Montomorency Falls walk

Montmorency Falls

Springtime, after a harsh winter, is the perfect time to view some of the best shows that nature can provide – spectacularly powerful spring waters. Montmorency Falls, the highest in the province at 84 metres (275 ft), were particularly awe-inspiring in the spring sunshine, as I made my way up to the suspension bridge spanning the falls. In fact, the waters were so wild some of the viewing platforms had had to be closed off to the public, but I still managed to get enticingly close to the falls crashing down beneath me, sending up spray in rainbow showers. Only 12 km northeast of the centre of the city, Montmorency forms part of a nature reserve with hiking trails, cycle paths and picnic areas, a lovely place for a day out. If bringing your own nosh is not your thing, Montmorency Manor, former summer residence of the Duke of Kent, among others, is home to a very good restaurant.

Wendake church

a local church in Wendake

There are numerous locations in the province, easily reached from Québec City itself, that are worth a visit, but one that really stood out as a highlight of my journey, was a visit to the First Nations Huron-Wendat Museum in Wendake, a self-governing territory northwest of the city. The museum opened up in 2008 and truly needs to be seen to be believed – it takes over a vast building, near the banks of the St Charles/Akiawenrahk River, dedicated to conserving and promoting the cultural heritage of the Wendat people (known as the Huron by the French settlers). Apart from being one of the most beautifully presented and well-laid out museums I have ever come across, the visit was also a complete eye-opener – in my ignorance I had always believed Canada to have been “nicer” to their native populations, but history here is also on the grim side.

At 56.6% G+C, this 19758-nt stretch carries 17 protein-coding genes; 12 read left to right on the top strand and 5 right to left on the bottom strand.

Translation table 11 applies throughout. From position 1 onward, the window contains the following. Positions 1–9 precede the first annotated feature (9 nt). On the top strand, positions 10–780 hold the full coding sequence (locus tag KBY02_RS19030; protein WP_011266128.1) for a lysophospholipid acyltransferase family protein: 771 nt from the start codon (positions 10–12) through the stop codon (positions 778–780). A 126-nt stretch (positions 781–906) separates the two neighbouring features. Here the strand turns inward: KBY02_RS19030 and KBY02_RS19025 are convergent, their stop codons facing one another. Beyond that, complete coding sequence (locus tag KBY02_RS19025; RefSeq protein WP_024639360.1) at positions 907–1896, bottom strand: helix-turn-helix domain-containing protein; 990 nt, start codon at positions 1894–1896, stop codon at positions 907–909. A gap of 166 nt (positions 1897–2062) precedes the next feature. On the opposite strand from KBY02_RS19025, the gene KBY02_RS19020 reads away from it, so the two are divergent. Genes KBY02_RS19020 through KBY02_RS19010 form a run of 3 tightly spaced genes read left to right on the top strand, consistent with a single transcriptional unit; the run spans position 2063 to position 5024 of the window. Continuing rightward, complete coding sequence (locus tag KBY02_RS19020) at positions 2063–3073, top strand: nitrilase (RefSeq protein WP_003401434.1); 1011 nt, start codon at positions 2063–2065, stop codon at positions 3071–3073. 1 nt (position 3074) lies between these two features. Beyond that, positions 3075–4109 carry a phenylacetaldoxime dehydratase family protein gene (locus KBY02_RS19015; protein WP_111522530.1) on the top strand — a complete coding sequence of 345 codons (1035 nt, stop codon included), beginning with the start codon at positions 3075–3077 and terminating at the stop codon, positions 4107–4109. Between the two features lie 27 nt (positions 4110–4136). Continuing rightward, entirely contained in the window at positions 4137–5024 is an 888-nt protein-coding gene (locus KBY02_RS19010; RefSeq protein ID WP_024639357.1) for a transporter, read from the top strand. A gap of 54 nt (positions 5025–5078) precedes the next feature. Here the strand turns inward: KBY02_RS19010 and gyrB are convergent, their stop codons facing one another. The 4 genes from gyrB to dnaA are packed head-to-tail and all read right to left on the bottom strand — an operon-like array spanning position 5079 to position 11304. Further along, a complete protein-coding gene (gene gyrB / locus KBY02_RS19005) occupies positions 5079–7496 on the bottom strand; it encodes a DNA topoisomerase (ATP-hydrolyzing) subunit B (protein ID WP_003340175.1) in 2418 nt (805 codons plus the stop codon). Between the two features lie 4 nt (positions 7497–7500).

Even if history leaves you cold, this museum should still be on your must-see list for a whole variety of reasons; a visit to the enormous wooden longhouse, a replica depicting how the Wendat lived historically; the scenic location near the Kabir Kouba waterfalls; a stay at the First Nations Museum Hotel, right next to the museum, and a meal at La Traite restaurant with home-smoked fish and game, including dishes rarely seen in restaurants elsewhere.

evening in Quebec

enjoying the hospitality of an evening in Quebec

The whole project is 60% Wendat-owned and one of the most fascinating museums I’ve ever visited. My only regret was lack of time to sample the dishes in the restaurant, as my exploratory journey was at an end. Québec City and surroundings had provided an interesting mix of history, culture and nature. And great food for thought.



For more information about Quebec, click here

For more in formation  about Wendake, click here.

Getting there:

There are no direct flights from the UK to Québec City, but Air Canada, Air Transat and British Airways fly to Montreal, a short domestic flight or a 2-3-hour train/car journey away. A number of international carriers including KLM, Lufthansa and Air France also fly to Montreal.

First UK Rights and images © Anna Maria Espsäter